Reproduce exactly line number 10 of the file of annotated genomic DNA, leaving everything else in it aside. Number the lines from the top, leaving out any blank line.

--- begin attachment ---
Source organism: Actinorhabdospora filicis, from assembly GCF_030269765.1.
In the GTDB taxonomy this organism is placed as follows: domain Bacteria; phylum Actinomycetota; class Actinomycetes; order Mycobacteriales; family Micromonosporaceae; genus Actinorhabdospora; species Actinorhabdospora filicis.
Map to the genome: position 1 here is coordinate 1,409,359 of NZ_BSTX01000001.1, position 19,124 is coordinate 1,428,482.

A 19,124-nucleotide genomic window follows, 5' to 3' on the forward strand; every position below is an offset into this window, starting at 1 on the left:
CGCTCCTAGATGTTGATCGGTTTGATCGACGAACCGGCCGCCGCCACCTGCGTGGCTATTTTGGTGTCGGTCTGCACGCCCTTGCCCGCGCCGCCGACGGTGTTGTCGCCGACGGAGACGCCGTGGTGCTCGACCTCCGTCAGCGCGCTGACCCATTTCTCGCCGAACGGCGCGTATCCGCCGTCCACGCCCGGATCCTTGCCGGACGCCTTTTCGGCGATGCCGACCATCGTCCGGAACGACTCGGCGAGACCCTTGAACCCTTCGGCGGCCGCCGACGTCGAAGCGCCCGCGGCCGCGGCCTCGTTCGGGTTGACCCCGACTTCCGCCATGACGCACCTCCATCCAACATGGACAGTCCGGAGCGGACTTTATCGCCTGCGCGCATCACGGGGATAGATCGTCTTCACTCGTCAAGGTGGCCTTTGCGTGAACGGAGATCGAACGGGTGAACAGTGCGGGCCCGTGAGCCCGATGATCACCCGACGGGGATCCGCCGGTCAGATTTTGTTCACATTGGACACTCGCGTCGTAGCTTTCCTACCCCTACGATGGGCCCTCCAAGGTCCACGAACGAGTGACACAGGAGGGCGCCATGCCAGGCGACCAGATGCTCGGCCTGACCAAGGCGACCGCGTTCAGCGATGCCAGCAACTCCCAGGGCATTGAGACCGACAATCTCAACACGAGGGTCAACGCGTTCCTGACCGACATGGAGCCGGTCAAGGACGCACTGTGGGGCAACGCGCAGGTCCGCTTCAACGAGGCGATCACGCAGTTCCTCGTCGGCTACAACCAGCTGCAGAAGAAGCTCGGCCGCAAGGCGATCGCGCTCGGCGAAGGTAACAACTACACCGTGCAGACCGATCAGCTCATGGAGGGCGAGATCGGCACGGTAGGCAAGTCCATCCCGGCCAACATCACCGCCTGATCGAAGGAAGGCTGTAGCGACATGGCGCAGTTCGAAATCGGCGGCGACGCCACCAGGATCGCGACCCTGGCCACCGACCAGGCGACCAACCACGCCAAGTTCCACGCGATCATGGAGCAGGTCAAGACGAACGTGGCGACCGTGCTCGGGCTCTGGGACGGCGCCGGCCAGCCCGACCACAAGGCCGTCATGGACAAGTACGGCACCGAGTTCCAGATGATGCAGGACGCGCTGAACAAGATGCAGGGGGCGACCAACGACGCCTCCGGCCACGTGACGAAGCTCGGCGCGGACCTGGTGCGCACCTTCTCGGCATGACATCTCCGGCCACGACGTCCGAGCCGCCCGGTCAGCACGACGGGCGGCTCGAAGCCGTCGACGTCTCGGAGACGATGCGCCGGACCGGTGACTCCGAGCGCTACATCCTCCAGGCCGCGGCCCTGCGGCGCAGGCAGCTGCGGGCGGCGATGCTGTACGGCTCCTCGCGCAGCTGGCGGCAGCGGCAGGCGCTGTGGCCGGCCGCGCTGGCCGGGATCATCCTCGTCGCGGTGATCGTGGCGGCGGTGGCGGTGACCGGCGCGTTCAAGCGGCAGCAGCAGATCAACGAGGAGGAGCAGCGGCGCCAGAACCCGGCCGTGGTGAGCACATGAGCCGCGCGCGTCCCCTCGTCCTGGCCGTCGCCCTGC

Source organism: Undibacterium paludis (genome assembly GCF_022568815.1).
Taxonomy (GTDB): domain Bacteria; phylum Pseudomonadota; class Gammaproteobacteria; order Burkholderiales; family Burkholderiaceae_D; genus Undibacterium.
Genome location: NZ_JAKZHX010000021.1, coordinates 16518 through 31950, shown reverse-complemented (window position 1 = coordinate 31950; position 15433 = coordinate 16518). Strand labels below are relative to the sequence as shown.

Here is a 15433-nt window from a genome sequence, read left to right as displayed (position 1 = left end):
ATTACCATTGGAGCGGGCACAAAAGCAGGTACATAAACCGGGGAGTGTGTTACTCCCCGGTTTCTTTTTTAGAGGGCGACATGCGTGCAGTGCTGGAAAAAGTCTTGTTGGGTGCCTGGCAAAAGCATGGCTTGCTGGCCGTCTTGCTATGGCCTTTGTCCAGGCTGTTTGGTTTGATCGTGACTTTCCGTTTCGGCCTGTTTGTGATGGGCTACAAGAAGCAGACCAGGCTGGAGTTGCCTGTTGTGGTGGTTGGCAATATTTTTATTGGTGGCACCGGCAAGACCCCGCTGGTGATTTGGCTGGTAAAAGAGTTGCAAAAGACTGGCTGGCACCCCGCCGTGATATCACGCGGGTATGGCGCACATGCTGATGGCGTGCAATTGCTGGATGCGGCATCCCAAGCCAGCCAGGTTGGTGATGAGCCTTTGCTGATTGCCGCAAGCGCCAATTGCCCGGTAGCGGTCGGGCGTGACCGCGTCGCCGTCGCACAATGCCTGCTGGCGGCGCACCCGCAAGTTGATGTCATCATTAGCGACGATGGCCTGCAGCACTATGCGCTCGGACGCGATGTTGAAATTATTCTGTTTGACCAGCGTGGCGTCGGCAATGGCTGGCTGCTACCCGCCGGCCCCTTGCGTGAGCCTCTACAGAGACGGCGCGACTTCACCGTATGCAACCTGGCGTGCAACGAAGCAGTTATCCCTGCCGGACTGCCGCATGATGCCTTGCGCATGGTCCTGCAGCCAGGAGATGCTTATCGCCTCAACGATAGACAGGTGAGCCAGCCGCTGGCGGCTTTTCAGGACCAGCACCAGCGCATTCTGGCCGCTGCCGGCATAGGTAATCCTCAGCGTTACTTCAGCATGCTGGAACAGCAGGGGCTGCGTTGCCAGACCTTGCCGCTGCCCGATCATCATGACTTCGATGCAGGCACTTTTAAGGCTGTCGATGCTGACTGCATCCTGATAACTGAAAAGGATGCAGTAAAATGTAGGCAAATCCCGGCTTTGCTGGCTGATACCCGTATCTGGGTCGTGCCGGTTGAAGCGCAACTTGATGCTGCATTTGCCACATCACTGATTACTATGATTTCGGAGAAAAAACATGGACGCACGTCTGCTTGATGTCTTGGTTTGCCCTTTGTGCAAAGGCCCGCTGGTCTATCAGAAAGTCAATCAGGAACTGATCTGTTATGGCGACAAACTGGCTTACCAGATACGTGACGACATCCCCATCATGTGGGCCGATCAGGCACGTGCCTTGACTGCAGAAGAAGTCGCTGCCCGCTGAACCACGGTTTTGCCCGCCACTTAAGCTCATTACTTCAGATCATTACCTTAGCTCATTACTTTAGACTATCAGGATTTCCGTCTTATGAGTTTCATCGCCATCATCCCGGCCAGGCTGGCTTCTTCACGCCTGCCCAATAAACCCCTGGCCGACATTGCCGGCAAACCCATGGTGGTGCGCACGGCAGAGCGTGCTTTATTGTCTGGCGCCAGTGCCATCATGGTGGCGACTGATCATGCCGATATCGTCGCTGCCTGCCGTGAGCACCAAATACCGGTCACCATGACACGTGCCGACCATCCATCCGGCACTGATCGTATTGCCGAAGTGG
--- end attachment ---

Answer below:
ATTACCATTGGAGCGGGCACAAAAGCAGGTACATAAACCGGGGAGTGTGTTACTCCCCGGTTTCTTTTTTAGAGGGCGACATGCGTGCAGTGCTGGAAAAAGTCTTGTTGGGTGCCTGGCAAAAGCATGGCTTGCTGGCCGTCTTGCTATGGCCTTTGTCCAGGCTGTTTGGTTTGATCGTGACTTTCCGTTTCGGCCTGTTTGTGATGGGCTACAAGAAGCAGACCAGGCTGGAGTTGCCTGTTGTGGTGGTTGGCAATATTTTTATTGGTGGCACCGGCAAGACCCCGCTGGTGATTTGGCTGGTAAAAGAGTTGCAAAAGACTGGCTGGCACCCCGCCGTGATATCACGCGGGTATGGCGCACATGCTGATGGCGTGCAATTGCTGGATGCGGCATCCCAAGCCAGCCAGGTTGGTGATGAGCCTTTGCTGATTGCCGCAAGCGCCAATTGCCCGGTAGCGGTCGGGCGTGACCGCGTCGCCGTCGCACAATGCCTGCTGGCGGCGCACCCGCAAGTTGATGTCATCATTAGCGACGATGGCCTGCAGCACTATGCGCTCGGACGCGATGTTGAAATTATTCTGTTTGACCAGCGTGGCGTCGGCAATGGCTGGCTGCTACCCGCCGGCCCCTTGCGTGAGCCTCTACAGAGACGGCGCGACTTCACCGTATGCAACCTGGCGTGCAACGAAGCAGTTATCCCTGCCGGACTGCCGCATGATGCCTTGCGCATGGTCCTGCAGCCAGGAGATGCTTATCGCCTCAACGATAGACAGGTGAGCCAGCCGCTGGCGGCTTTTCAGGACCAGCACCAGCGCATTCTGGCCGCTGCCGGCATAGGTAATCCTCAGCGTTACTTCAGCATGCTGGAACAGCAGGGGCTGCGTTGCCAGACCTTGCCGCTGCCCGATCATCATGACTTCGATGCAGGCACTTTTAAGGCTGTCGATGCTGACTGCATCCTGATAACTGAAAAGGATGCAGTAAAATGTAGGCAAATCCCGGCTTTGCTGGCTGATACCCGTATCTGGGTCGTGCCGGTTGAAGCGCAACTTGATGCTGCATTTGCCACATCACTGATTACTATGATTTCGGAGAAAAAACATGGACGCACGTCTGCTTGATGTCTTGGTTTGCCCTTTGTGCAAAGGCCCGCTGGTCTATCAGAAAGTCAATCAGGAACTGATCTGTTATGGCGACAAACTGGCTTACCAGATACGTGACGACATCCCCATCATGTGGGCCGATCAGGCACGTGCCTTGACTGCAGAAGAAGTCGCTGCCCGCTGAACCACGGTTTTGCCCGCCACTTAAGCTCATTACTTCAGATCATTACCTTAGCTCATTACTTTAGACTATCAGGATTTCCGTCTTATGAGTTTCATCGCCATCATCCCGGCCAGGCTGGCTTCTTCACGCCTGCCCAATAAACCCCTGGCCGACATTGCCGGCAAACCCATGGTGGTGCGCACGGCAGAGCGTGCTTTATTGTCTGGCGCCAGTGCCATCATGGTGGCGACTGATCATGCCGATATCGTCGCTGCCTGCCGTGAGCACCAAATACCGGTCACCATGACACGTGCCGACCATCCATCCGGCACTGATCGTATTGCCGAAGTGG